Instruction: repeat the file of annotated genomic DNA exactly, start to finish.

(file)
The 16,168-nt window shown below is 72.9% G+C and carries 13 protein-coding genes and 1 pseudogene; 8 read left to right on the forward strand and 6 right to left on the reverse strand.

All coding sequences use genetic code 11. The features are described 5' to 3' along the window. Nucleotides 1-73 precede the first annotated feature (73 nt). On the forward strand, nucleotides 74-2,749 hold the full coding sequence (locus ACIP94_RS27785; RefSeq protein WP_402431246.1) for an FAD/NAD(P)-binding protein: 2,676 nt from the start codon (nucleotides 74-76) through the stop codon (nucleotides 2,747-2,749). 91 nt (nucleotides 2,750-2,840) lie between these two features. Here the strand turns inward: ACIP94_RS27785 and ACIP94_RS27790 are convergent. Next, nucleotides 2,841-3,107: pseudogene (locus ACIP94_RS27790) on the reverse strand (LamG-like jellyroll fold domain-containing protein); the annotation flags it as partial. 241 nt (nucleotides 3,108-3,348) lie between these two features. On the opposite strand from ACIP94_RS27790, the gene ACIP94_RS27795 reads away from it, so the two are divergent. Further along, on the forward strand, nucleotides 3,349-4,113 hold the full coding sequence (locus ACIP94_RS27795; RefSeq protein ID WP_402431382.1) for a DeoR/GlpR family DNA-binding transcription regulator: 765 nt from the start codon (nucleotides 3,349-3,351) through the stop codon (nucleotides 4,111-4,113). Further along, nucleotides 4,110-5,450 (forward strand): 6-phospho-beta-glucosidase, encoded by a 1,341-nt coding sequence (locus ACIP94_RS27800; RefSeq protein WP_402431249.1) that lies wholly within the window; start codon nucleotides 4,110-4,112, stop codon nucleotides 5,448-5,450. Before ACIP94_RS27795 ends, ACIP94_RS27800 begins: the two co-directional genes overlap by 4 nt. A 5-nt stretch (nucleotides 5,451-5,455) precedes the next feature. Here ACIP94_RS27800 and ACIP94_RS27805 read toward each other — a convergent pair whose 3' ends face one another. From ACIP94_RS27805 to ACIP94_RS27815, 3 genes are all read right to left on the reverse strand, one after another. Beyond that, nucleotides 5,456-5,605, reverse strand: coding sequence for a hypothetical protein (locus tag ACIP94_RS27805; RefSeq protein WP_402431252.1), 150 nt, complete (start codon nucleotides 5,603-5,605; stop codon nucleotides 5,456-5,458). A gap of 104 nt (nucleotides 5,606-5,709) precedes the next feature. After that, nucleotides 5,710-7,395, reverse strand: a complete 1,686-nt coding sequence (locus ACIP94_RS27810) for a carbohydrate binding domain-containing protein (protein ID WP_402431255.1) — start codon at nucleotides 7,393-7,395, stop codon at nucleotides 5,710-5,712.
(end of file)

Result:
The 16,168-nt window shown below is 72.9% G+C and carries 13 protein-coding genes and 1 pseudogene; 8 read left to right on the forward strand and 6 right to left on the reverse strand.

All coding sequences use genetic code 11. The features are described 5' to 3' along the window. Nucleotides 1-73 precede the first annotated feature (73 nt). On the forward strand, nucleotides 74-2,749 hold the full coding sequence (locus ACIP94_RS27785; RefSeq protein WP_402431246.1) for an FAD/NAD(P)-binding protein: 2,676 nt from the start codon (nucleotides 74-76) through the stop codon (nucleotides 2,747-2,749). 91 nt (nucleotides 2,750-2,840) lie between these two features. Here the strand turns inward: ACIP94_RS27785 and ACIP94_RS27790 are convergent. Next, nucleotides 2,841-3,107: pseudogene (locus ACIP94_RS27790) on the reverse strand (LamG-like jellyroll fold domain-containing protein); the annotation flags it as partial. 241 nt (nucleotides 3,108-3,348) lie between these two features. On the opposite strand from ACIP94_RS27790, the gene ACIP94_RS27795 reads away from it, so the two are divergent. Further along, on the forward strand, nucleotides 3,349-4,113 hold the full coding sequence (locus ACIP94_RS27795; RefSeq protein ID WP_402431382.1) for a DeoR/GlpR family DNA-binding transcription regulator: 765 nt from the start codon (nucleotides 3,349-3,351) through the stop codon (nucleotides 4,111-4,113). Further along, nucleotides 4,110-5,450 (forward strand): 6-phospho-beta-glucosidase, encoded by a 1,341-nt coding sequence (locus ACIP94_RS27800; RefSeq protein WP_402431249.1) that lies wholly within the window; start codon nucleotides 4,110-4,112, stop codon nucleotides 5,448-5,450. Before ACIP94_RS27795 ends, ACIP94_RS27800 begins: the two co-directional genes overlap by 4 nt. A 5-nt stretch (nucleotides 5,451-5,455) precedes the next feature. Here ACIP94_RS27800 and ACIP94_RS27805 read toward each other — a convergent pair whose 3' ends face one another. From ACIP94_RS27805 to ACIP94_RS27815, 3 genes are all read right to left on the reverse strand, one after another. Beyond that, nucleotides 5,456-5,605, reverse strand: coding sequence for a hypothetical protein (locus tag ACIP94_RS27805; RefSeq protein WP_402431252.1), 150 nt, complete (start codon nucleotides 5,603-5,605; stop codon nucleotides 5,456-5,458). A gap of 104 nt (nucleotides 5,606-5,709) precedes the next feature. After that, nucleotides 5,710-7,395, reverse strand: a complete 1,686-nt coding sequence (locus ACIP94_RS27810) for a carbohydrate binding domain-containing protein (protein ID WP_402431255.1) — start codon at nucleotides 7,393-7,395, stop codon at nucleotides 5,710-5,712.